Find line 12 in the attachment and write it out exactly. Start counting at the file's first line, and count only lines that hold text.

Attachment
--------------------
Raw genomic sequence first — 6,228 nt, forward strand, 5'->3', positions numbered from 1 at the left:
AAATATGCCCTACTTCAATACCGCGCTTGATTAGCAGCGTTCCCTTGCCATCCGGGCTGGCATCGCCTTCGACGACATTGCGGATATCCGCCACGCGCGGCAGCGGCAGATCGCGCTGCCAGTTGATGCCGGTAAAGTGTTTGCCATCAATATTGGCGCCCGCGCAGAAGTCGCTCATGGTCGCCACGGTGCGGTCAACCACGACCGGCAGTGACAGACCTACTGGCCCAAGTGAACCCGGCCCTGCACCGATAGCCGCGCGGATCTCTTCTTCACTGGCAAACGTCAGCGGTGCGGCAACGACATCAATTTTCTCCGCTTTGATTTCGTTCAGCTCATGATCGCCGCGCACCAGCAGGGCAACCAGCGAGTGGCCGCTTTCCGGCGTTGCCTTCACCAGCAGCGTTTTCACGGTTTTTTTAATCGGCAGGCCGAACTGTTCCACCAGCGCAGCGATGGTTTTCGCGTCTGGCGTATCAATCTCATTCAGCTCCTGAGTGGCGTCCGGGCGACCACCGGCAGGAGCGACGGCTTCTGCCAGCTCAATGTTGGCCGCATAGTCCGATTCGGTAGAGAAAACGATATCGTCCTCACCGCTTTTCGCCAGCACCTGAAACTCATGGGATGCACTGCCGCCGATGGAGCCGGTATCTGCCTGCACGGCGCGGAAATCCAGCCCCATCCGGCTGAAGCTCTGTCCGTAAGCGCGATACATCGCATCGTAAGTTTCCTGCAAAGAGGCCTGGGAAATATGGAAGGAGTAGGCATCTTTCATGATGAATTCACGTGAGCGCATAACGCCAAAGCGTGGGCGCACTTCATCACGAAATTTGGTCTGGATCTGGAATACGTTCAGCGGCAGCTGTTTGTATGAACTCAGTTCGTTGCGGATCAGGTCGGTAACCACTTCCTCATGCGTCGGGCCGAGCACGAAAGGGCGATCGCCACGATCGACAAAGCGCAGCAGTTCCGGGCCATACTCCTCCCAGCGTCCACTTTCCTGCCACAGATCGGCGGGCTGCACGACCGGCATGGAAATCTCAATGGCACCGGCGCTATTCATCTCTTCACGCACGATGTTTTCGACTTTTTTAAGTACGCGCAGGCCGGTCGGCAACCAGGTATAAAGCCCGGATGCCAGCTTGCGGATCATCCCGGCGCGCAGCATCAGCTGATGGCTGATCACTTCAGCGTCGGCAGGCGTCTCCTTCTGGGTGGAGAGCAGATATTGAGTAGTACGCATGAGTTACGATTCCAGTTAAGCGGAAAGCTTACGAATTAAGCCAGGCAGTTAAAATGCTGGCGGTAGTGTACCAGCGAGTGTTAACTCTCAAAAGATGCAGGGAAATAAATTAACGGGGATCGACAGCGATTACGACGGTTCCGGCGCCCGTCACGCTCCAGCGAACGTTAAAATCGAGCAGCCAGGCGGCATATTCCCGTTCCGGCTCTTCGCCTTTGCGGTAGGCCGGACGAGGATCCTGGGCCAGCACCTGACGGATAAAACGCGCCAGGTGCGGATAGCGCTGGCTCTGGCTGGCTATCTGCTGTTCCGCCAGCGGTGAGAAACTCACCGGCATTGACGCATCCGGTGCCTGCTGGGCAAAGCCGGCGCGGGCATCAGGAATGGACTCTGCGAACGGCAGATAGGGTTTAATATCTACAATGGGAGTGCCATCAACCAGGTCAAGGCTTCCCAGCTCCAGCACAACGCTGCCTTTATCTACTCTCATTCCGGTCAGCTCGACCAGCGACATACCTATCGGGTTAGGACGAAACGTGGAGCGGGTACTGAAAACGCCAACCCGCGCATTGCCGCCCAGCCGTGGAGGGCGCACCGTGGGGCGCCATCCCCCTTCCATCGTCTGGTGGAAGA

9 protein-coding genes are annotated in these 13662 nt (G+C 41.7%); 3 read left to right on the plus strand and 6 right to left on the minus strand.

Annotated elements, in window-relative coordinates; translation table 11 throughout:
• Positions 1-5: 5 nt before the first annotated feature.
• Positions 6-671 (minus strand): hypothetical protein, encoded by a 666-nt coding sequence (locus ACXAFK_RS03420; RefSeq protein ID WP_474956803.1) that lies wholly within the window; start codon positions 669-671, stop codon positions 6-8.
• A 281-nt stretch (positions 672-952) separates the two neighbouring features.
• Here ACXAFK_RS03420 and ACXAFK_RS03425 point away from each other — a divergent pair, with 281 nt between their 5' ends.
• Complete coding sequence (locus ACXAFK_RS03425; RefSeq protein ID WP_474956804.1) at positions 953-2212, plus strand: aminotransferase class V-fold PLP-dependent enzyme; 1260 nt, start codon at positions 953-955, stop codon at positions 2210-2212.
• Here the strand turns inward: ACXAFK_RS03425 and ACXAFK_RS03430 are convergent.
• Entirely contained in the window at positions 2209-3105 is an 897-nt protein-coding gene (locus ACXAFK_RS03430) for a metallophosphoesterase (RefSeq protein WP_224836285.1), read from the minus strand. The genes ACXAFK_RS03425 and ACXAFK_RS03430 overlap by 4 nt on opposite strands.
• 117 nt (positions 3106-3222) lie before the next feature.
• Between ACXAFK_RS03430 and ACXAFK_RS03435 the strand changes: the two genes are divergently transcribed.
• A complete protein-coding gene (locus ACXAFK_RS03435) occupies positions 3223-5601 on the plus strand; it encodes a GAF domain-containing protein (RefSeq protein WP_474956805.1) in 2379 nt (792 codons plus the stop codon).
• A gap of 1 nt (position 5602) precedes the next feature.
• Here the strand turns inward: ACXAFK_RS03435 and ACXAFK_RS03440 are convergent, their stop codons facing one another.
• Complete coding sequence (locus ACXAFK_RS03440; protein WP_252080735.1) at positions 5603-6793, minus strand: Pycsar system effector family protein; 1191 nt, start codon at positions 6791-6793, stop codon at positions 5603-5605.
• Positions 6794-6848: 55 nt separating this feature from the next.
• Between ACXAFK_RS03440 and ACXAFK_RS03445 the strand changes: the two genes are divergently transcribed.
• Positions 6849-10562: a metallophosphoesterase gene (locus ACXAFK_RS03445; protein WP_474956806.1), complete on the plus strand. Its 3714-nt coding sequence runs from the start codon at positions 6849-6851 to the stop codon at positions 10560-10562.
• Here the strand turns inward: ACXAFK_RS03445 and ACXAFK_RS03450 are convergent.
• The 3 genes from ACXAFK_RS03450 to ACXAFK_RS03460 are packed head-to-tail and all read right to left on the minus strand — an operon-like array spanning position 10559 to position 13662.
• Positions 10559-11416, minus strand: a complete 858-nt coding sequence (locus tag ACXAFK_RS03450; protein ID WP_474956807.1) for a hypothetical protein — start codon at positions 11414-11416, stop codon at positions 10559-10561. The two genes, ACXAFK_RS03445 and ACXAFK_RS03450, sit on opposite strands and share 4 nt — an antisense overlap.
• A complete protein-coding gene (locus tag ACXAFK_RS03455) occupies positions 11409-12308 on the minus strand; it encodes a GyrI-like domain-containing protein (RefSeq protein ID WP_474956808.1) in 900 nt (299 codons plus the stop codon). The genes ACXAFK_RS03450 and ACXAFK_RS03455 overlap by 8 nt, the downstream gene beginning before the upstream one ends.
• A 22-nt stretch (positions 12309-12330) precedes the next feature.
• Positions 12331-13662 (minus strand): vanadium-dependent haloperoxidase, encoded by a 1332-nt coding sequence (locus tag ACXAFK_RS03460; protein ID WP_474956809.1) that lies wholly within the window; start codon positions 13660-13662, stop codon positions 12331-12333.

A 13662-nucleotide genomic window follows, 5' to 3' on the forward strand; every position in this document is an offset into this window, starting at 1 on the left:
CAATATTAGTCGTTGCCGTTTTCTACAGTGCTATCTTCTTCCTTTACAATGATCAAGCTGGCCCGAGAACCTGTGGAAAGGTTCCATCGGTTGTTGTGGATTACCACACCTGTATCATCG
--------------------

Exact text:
• 117 nt (positions 3106-3222) lie before the next feature.